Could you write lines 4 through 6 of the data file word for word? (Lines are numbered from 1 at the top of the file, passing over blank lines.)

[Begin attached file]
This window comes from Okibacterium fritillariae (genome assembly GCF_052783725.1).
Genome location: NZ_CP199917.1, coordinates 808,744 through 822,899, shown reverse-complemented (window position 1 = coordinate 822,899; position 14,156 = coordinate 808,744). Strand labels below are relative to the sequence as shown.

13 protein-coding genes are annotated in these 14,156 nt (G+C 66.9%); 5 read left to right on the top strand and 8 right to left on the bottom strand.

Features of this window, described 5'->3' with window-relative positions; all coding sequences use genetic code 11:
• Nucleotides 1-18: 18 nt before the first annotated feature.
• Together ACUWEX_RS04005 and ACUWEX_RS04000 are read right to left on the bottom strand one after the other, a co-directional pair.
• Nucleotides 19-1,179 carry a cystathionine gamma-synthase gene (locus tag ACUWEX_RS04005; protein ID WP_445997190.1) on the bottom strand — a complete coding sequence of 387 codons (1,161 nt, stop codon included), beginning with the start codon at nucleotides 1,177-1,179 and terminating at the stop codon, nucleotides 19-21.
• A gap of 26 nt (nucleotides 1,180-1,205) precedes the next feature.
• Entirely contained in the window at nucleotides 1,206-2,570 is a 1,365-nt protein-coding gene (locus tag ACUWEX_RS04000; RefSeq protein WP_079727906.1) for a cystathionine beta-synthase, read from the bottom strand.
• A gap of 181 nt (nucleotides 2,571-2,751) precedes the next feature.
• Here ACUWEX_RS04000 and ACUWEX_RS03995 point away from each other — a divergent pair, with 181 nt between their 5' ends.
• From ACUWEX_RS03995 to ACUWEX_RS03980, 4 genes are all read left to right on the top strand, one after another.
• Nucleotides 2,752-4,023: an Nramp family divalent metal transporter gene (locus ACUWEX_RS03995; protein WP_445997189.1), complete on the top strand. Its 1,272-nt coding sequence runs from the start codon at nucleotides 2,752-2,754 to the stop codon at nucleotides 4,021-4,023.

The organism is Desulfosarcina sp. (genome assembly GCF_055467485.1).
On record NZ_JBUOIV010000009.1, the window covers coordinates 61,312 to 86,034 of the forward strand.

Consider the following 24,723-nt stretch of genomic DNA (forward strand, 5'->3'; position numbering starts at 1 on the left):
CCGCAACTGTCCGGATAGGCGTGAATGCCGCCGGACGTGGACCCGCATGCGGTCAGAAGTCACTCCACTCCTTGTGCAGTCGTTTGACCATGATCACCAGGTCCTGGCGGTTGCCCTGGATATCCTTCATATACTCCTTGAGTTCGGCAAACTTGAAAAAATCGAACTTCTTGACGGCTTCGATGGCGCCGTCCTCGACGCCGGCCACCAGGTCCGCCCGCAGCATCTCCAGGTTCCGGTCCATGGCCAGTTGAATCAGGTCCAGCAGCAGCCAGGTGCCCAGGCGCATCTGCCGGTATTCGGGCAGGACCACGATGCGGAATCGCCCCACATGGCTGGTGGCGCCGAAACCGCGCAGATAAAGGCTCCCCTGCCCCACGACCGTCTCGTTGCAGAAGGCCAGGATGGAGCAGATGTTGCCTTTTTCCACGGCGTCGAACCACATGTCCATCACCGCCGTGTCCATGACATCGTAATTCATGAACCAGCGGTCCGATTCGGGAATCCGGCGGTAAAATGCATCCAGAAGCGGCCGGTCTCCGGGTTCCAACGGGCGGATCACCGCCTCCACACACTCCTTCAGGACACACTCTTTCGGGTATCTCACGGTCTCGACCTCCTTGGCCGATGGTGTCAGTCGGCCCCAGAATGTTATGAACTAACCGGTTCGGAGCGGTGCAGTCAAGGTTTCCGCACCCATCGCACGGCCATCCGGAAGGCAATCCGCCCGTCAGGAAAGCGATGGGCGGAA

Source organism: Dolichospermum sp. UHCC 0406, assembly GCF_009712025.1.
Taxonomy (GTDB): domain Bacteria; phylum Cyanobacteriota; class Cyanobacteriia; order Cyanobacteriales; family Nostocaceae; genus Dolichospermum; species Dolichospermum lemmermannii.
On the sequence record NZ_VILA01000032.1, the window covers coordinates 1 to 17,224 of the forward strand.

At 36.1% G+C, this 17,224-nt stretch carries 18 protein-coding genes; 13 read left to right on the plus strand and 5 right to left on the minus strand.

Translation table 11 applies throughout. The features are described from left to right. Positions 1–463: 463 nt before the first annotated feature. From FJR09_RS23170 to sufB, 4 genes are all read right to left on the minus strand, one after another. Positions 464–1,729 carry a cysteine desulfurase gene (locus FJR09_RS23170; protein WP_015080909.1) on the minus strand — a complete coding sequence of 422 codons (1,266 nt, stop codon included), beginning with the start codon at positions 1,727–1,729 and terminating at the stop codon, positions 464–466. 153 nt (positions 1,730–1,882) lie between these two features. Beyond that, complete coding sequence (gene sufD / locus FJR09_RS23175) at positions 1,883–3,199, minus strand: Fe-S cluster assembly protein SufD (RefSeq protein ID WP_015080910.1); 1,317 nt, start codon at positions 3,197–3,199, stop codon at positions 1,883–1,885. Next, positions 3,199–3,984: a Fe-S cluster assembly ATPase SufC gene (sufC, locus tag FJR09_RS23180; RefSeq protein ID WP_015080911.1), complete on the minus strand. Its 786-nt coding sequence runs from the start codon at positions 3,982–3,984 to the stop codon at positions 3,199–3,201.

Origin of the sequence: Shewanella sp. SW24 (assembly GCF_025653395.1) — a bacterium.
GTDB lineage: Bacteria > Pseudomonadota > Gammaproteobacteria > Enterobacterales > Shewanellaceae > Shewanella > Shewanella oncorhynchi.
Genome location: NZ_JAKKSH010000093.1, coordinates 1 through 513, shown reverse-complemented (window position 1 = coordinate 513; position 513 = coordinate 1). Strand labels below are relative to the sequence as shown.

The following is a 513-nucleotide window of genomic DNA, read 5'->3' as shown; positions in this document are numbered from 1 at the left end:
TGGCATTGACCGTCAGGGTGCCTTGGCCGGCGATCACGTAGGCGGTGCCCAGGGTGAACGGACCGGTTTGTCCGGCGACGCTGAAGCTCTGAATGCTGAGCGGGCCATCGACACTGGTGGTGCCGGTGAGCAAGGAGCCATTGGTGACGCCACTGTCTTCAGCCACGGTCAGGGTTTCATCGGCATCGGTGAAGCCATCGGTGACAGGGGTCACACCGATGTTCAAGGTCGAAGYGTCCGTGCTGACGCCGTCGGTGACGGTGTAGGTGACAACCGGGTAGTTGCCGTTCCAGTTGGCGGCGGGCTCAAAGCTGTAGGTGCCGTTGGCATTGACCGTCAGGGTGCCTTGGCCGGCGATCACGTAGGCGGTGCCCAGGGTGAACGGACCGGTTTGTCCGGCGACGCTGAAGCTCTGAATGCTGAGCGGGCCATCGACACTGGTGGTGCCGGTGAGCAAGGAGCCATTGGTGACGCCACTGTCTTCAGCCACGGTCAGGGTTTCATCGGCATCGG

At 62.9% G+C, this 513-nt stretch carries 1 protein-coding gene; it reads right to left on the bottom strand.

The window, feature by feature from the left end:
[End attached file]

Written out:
Features of this window, described 5'->3' with window-relative positions; all coding sequences use genetic code 11:
• Nucleotides 1-18: 18 nt before the first annotated feature.
• Together ACUWEX_RS04005 and ACUWEX_RS04000 are read right to left on the bottom strand one after the other, a co-directional pair.